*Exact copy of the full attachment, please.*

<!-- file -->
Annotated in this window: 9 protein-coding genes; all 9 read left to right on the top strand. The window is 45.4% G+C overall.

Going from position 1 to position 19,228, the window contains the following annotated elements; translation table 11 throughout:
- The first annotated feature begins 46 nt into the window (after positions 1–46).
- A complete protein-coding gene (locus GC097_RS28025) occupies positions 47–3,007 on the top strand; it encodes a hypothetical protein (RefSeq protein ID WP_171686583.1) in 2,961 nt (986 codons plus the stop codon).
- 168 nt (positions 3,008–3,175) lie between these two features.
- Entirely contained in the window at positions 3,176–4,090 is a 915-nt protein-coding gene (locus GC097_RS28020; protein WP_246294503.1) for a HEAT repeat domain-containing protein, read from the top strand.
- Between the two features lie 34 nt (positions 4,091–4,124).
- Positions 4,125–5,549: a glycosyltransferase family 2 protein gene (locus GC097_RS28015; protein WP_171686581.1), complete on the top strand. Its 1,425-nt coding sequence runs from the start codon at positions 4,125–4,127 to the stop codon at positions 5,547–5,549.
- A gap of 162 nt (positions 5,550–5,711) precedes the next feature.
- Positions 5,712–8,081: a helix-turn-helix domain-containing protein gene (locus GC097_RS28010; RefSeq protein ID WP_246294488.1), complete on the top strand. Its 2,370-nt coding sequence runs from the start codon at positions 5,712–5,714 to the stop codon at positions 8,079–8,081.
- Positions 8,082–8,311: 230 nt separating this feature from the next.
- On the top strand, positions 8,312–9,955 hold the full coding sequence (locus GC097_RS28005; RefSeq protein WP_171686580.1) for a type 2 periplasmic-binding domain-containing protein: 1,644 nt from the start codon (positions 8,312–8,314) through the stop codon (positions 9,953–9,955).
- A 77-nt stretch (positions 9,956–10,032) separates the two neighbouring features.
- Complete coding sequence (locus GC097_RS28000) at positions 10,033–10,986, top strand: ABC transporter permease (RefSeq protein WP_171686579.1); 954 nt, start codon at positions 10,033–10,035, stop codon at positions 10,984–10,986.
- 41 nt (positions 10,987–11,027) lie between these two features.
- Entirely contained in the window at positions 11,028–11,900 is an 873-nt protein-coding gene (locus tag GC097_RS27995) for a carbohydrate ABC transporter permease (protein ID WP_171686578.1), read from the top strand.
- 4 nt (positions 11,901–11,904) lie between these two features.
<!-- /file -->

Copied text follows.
Annotated in this window: 9 protein-coding genes; all 9 read left to right on the top strand. The window is 45.4% G+C overall.

Going from position 1 to position 19,228, the window contains the following annotated elements; translation table 11 throughout:
- The first annotated feature begins 46 nt into the window (after positions 1–46).
- A complete protein-coding gene (locus GC097_RS28025) occupies positions 47–3,007 on the top strand; it encodes a hypothetical protein (RefSeq protein ID WP_171686583.1) in 2,961 nt (986 codons plus the stop codon).
- 168 nt (positions 3,008–3,175) lie between these two features.
- Entirely contained in the window at positions 3,176–4,090 is a 915-nt protein-coding gene (locus GC097_RS28020; protein WP_246294503.1) for a HEAT repeat domain-containing protein, read from the top strand.
- Between the two features lie 34 nt (positions 4,091–4,124).
- Positions 4,125–5,549: a glycosyltransferase family 2 protein gene (locus GC097_RS28015; protein WP_171686581.1), complete on the top strand. Its 1,425-nt coding sequence runs from the start codon at positions 4,125–4,127 to the stop codon at positions 5,547–5,549.
- A gap of 162 nt (positions 5,550–5,711) precedes the next feature.
- Positions 5,712–8,081: a helix-turn-helix domain-containing protein gene (locus GC097_RS28010; RefSeq protein ID WP_246294488.1), complete on the top strand. Its 2,370-nt coding sequence runs from the start codon at positions 5,712–5,714 to the stop codon at positions 8,079–8,081.
- Positions 8,082–8,311: 230 nt separating this feature from the next.
- On the top strand, positions 8,312–9,955 hold the full coding sequence (locus GC097_RS28005; RefSeq protein WP_171686580.1) for a type 2 periplasmic-binding domain-containing protein: 1,644 nt from the start codon (positions 8,312–8,314) through the stop codon (positions 9,953–9,955).
- A 77-nt stretch (positions 9,956–10,032) separates the two neighbouring features.
- Complete coding sequence (locus GC097_RS28000) at positions 10,033–10,986, top strand: ABC transporter permease (RefSeq protein WP_171686579.1); 954 nt, start codon at positions 10,033–10,035, stop codon at positions 10,984–10,986.
- 41 nt (positions 10,987–11,027) lie between these two features.
- Entirely contained in the window at positions 11,028–11,900 is an 873-nt protein-coding gene (locus tag GC097_RS27995) for a carbohydrate ABC transporter permease (protein ID WP_171686578.1), read from the top strand.
- 4 nt (positions 11,901–11,904) lie between these two features.